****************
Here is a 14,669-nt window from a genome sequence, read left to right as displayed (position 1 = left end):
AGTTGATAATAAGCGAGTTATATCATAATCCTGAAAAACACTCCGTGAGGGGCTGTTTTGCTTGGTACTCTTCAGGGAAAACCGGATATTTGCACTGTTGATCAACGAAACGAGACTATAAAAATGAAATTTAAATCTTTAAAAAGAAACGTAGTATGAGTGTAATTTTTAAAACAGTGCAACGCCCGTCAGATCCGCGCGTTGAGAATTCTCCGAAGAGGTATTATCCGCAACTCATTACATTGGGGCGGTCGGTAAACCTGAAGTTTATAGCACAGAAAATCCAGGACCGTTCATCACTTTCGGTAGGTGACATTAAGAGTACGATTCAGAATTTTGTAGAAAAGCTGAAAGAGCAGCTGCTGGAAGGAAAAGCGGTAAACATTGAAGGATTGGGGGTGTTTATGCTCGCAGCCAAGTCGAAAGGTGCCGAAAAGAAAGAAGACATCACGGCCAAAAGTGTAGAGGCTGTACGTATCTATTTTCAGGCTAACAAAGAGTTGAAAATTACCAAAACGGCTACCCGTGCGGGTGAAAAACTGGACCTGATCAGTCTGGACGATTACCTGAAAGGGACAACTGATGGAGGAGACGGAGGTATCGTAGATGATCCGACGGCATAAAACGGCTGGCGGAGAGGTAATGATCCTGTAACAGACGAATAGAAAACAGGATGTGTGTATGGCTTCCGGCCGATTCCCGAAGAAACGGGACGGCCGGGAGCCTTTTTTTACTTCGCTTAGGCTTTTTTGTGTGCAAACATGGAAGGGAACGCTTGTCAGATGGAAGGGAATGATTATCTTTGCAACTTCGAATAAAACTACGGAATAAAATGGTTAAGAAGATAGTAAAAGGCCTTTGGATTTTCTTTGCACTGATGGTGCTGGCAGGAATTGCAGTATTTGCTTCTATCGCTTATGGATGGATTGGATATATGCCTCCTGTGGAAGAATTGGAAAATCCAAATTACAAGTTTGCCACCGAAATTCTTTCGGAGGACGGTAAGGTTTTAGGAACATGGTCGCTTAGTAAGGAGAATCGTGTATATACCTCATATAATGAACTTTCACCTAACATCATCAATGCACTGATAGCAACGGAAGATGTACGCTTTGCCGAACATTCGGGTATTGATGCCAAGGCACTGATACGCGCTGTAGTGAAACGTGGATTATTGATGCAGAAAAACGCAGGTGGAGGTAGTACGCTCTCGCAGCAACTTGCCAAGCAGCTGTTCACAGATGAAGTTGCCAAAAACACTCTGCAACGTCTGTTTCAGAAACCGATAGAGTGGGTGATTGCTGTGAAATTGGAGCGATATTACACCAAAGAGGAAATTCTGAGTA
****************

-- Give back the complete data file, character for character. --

Here is a 14,669-nt window from a genome sequence, read left to right as displayed (position 1 = left end):
AGTTGATAATAAGCGAGTTATATCATAATCCTGAAAAACACTCCGTGAGGGGCTGTTTTGCTTGGTACTCTTCAGGGAAAACCGGATATTTGCACTGTTGATCAACGAAACGAGACTATAAAAATGAAATTTAAATCTTTAAAAAGAAACGTAGTATGAGTGTAATTTTTAAAACAGTGCAACGCCCGTCAGATCCGCGCGTTGAGAATTCTCCGAAGAGGTATTATCCGCAACTCATTACATTGGGGCGGTCGGTAAACCTGAAGTTTATAGCACAGAAAATCCAGGACCGTTCATCACTTTCGGTAGGTGACATTAAGAGTACGATTCAGAATTTTGTAGAAAAGCTGAAAGAGCAGCTGCTGGAAGGAAAAGCGGTAAACATTGAAGGATTGGGGGTGTTTATGCTCGCAGCCAAGTCGAAAGGTGCCGAAAAGAAAGAAGACATCACGGCCAAAAGTGTAGAGGCTGTACGTATCTATTTTCAGGCTAACAAAGAGTTGAAAATTACCAAAACGGCTACCCGTGCGGGTGAAAAACTGGACCTGATCAGTCTGGACGATTACCTGAAAGGGACAACTGATGGAGGAGACGGAGGTATCGTAGATGATCCGACGGCATAAAACGGCTGGCGGAGAGGTAATGATCCTGTAACAGACGAATAGAAAACAGGATGTGTGTATGGCTTCCGGCCGATTCCCGAAGAAACGGGACGGCCGGGAGCCTTTTTTTACTTCGCTTAGGCTTTTTTGTGTGCAAACATGGAAGGGAACGCTTGTCAGATGGAAGGGAATGATTATCTTTGCAACTTCGAATAAAACTACGGAATAAAATGGTTAAGAAGATAGTAAAAGGCCTTTGGATTTTCTTTGCACTGATGGTGCTGGCAGGAATTGCAGTATTTGCTTCTATCGCTTATGGATGGATTGGATATATGCCTCCTGTGGAAGAATTGGAAAATCCAAATTACAAGTTTGCCACCGAAATTCTTTCGGAGGACGGTAAGGTTTTAGGAACATGGTCGCTTAGTAAGGAGAATCGTGTATATACCTCATATAATGAACTTTCACCTAACATCATCAATGCACTGATAGCAACGGAAGATGTACGCTTTGCCGAACATTCGGGTATTGATGCCAAGGCACTGATACGCGCTGTAGTGAAACGTGGATTATTGATGCAGAAAAACGCAGGTGGAGGTAGTACGCTCTCGCAGCAACTTGCCAAGCAGCTGTTCACAGATGAAGTTGCCAAAAACACTCTGCAACGTCTGTTTCAGAAACCGATAGAGTGGGTGATTGCTGTGAAATTGGAGCGATATTACACCAAAGAGGAAATTCTGAGTA